Dr. Hanna Shelest is the Security Studies Program Director at the Foreign Policy Council “Ukrainian Prism” and Head of the Board of the NGO “Promotion of Intercultural Cooperation”. Prior to this, she served for more than 10 years as a Senior Researcher at the National Institute for Strategic Studies under the President of Ukraine, Odessa Branch. The RFE/ RL Georgian Service kicked off our interview with her with the hard winter Ukraine is now facing.
“A little bit of good news in this is that the road will be frozen so there is less mud,” she tells us. “Now we have rain and fog that complicates the movements of the forces. Both Ukrainians and Russians are experienced with such winters, but the Ukrainian armed forces are much better prepared than the Russian in terms of uniforms, because we started to produce and request winter uniforms back in summer. Canada alone delivered 100,000 quality winter uniforms. At the same time, the international media reports how the Russian troops are physically freezing because they don’t have any such supplies. There are rumors Chinese supplies are coming in, but time really matters.”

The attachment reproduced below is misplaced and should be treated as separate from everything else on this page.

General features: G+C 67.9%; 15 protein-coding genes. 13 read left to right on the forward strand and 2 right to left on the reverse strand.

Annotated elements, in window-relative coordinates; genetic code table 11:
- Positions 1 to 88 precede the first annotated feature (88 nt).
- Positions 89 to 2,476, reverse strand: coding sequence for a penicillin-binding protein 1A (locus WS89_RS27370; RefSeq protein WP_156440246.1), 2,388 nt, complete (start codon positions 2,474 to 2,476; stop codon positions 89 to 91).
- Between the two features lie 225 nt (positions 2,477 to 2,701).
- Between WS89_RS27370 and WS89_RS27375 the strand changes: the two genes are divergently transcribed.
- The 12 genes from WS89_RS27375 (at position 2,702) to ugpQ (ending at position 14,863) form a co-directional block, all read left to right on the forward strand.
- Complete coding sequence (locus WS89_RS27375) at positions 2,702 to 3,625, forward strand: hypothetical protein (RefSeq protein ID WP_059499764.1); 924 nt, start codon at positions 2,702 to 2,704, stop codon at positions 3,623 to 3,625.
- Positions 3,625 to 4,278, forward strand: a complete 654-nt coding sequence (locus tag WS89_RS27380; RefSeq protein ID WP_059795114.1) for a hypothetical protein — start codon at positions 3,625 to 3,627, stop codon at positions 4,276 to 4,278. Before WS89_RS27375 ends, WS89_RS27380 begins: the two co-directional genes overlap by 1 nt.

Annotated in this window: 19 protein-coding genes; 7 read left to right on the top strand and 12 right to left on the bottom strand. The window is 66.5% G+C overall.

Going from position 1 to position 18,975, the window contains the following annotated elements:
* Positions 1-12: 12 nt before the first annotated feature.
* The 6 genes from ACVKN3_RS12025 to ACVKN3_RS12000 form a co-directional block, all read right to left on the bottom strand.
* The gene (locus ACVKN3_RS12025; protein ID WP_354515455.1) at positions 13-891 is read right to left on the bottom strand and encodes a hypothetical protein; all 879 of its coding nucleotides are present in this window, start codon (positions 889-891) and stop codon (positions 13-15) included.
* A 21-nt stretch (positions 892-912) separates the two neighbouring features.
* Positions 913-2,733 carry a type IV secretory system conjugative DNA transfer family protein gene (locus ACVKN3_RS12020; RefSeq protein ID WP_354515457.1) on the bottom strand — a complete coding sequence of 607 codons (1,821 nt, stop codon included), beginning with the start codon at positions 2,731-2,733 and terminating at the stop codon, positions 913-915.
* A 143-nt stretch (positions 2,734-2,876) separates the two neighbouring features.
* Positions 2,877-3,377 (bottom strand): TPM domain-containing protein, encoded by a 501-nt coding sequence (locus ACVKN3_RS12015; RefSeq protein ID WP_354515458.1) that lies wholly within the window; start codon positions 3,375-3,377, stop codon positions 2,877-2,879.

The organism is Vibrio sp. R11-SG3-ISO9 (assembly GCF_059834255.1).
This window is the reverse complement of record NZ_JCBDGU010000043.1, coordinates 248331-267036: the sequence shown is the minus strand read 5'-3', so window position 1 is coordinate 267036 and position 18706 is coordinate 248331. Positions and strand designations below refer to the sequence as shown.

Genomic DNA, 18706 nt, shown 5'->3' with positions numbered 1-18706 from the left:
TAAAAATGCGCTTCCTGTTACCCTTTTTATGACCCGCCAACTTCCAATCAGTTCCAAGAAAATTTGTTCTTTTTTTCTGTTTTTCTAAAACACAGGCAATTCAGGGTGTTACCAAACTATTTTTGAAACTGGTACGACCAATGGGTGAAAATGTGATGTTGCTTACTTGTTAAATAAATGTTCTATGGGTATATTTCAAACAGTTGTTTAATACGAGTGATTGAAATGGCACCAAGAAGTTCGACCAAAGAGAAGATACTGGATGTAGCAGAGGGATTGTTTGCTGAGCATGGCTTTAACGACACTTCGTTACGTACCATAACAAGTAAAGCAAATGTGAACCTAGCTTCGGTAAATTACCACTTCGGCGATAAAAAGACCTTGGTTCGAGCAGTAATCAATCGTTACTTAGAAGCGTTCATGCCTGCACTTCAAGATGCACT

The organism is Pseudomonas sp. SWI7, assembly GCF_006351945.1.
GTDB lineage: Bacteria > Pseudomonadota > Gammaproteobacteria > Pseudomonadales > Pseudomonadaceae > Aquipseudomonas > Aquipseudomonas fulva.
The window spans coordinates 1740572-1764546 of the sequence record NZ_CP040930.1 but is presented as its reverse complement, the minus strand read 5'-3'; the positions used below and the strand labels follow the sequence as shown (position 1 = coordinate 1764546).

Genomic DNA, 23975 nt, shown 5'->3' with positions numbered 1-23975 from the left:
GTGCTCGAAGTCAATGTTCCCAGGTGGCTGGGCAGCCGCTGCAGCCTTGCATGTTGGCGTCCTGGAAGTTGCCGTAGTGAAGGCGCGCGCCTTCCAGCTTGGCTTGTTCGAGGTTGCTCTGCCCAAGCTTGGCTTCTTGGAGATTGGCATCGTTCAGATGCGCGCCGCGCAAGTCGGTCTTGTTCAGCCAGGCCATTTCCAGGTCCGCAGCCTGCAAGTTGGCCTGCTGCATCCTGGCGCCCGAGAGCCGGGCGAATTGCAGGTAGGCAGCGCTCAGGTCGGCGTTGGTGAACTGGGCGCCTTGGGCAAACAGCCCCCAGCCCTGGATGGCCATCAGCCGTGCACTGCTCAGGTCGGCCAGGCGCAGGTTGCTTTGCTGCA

There are also rumors Ukraine could be supplied with the Patriot defense system. How much of a game-changer would that be?
Seeing what the Russians are doing now, the most important thing is to boost our air defense. Where HIMARS were needed to target Russian ammunition depots, now Patriot can help us in the same way as IRIS helped, as did other types of equipment that we received from our partners. And that means the Russian attacks will be less successful.